Did a B-52 full of Fender Rhodes really
crash near a small Serbian village a quarter of a century ago? What's a Steinway full of holes doing at a jazz festival? What is the connection between Jim Hall and the Dixie Chicks? And just who
would pay $6,000 for a bottle of wine? European Jazz Artist of the Year 2005 and pianist extraordinaire Bojan Z has all the answers and in a candid interview talks about life and death (but mostly life), the paradoxes of American jazz, mediums, identity, the poor old CD and his latest recording Xenophonia
(Label Bleu, 2006).
All About Jazz: You've come through Brunei, Malaysia, Thailand, Vietnam and Cambodia on this tourare these new countries for you as a musician?
BZ: Yeah, actually all of them are newthey were a complete discovery. From Vietnam I know musicians that live in France, and I know people who are representative of this culture, but this has nothing to do with the fact that you go in a country and see it straight, first-hand observation. So that was very nice.
AAJ: Is there any difference to you as a musician playing to an audience who maybe don't know your music, I'm thinking of places like Vietnam and Cambodia, compared to playing to the converted at say, the Paris Jazz Festival where they know and appreciate your music? Is there any difference in the way you play?
BZ: Actually I started in Tokyo. That was the fourth time I was there, so you know the way the Japanese audiences areonce they grab you they don't leave you. They really have this long-term relationship thing which is...great! So I started playing this tour in front of an audience that actually knew everything about me, you know, even more than me! They're crazy! So I could really compare in an obvious way the difference but I didn't change many things in what I play, thinking 'this is the audience who don't know me'. There is a difference for me, challenges, because those who don't know me certainly need some more time to get into the story. The energy I get back from the audience can be different.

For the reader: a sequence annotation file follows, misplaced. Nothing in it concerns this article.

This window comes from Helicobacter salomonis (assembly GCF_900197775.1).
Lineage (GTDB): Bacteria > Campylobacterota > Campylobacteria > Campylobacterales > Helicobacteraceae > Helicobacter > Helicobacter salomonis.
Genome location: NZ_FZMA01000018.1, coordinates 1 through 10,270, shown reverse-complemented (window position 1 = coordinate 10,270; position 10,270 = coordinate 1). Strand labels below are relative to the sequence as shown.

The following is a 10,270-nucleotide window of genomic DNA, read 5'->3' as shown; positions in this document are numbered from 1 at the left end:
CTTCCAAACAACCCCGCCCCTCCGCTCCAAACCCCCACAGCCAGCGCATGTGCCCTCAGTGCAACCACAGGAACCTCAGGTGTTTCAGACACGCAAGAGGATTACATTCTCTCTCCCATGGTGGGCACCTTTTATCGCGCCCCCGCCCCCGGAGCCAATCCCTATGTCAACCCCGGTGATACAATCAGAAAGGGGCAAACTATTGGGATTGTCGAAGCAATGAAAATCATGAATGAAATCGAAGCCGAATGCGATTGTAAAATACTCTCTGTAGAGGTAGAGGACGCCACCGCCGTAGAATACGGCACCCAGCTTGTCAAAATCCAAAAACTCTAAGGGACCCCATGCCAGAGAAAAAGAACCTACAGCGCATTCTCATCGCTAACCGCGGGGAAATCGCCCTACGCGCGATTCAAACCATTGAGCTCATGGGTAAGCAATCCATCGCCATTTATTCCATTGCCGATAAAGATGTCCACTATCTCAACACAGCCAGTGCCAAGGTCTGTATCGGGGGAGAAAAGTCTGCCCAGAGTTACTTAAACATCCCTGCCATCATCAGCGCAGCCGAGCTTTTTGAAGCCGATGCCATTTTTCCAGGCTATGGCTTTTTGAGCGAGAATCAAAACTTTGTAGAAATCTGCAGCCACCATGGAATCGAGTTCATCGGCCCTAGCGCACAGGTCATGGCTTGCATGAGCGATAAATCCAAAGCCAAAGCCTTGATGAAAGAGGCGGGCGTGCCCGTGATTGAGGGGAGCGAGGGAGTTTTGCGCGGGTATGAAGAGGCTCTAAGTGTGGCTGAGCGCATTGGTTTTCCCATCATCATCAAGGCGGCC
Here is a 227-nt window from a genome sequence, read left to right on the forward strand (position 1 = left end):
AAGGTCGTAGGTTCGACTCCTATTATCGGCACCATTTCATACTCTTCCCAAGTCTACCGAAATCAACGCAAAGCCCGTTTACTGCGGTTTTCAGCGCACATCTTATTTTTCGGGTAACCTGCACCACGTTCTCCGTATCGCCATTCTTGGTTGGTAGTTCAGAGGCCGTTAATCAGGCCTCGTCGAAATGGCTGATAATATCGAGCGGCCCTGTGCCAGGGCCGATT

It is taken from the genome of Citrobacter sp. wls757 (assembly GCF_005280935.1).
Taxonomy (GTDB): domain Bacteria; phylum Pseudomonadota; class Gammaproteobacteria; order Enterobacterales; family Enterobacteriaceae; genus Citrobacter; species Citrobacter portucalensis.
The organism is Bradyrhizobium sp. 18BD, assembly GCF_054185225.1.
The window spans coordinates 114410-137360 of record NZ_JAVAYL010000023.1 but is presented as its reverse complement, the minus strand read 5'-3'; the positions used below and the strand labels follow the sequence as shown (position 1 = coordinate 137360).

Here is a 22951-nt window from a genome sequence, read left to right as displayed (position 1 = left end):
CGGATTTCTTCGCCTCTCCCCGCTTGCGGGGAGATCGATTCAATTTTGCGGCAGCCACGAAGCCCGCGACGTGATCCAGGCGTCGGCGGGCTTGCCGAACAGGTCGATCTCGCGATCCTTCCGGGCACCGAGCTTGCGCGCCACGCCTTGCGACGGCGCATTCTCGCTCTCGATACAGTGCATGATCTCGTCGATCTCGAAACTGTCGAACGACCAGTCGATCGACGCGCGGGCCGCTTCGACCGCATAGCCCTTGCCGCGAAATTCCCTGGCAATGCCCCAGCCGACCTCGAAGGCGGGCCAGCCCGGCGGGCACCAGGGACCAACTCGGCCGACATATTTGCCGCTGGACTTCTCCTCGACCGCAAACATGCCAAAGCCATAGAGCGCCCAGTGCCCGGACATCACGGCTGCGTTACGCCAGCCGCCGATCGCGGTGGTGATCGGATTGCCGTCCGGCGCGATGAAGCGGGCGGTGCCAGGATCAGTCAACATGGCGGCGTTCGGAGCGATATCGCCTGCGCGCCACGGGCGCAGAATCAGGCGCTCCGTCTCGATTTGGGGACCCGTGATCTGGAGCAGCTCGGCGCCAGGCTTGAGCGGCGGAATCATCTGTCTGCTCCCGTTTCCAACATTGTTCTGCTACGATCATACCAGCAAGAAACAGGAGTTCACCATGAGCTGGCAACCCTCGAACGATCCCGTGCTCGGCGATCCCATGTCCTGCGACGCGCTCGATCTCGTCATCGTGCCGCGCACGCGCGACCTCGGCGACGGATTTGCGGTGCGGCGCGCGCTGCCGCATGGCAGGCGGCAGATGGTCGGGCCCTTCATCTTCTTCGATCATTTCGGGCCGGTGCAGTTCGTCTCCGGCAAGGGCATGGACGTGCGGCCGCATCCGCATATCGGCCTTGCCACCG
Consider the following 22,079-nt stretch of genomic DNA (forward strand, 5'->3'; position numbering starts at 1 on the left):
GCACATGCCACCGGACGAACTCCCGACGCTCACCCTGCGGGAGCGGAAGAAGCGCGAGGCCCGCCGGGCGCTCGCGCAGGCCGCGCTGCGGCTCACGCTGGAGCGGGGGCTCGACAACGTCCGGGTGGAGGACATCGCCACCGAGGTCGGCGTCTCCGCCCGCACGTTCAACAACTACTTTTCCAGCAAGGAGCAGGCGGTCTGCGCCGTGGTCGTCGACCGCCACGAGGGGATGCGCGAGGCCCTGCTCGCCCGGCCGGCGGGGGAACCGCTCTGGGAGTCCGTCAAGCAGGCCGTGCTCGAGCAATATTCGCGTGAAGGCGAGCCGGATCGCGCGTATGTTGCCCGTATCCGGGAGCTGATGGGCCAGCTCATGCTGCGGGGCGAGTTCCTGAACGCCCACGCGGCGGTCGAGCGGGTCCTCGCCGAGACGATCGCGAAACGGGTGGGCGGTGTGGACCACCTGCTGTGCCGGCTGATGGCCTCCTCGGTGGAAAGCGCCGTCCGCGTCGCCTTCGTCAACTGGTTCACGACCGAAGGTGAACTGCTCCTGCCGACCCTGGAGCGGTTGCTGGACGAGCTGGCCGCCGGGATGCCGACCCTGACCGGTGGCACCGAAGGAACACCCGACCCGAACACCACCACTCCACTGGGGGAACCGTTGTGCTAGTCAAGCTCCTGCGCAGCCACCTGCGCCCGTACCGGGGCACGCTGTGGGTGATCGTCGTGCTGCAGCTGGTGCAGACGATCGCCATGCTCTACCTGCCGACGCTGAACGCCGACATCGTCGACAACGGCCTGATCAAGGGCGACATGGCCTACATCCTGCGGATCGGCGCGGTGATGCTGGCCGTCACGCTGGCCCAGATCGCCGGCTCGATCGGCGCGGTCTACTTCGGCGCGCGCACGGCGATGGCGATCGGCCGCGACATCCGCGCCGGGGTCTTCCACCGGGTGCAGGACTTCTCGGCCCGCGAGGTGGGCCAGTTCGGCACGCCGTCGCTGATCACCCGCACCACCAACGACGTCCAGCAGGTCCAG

AAJ: When you are touring unfamiliar places, do your day to day experiences, the sights and sounds, does that enter your music at all in concert in the evening?
BZ: Of course, of course. In general that's where I find my inspiration, in life. One thing I know for sure my inspiration is life and not death. It's interesting, that I know for sure from those few years of war, you know, there was death all over the placenothing artistic was coming out of this. But life! Ahhh! You know, colors, people, food and nature, smells, the sounds of course. I'm very, how do you say, sensitive to it? So I'm sure that in some way or another this inspires the musical playing every day.
AAJ: I notice in your music, in your playing, a great sense of fun.
BZ: Myself, yeah. At least I'm having a hard time hiding it. Maybe I should hide it more but I don't think so. I'm having fun. You know, it's this old thing about "Duende if it's there then I'm having fun, if it's not there then I'm sweating my ass, as they say.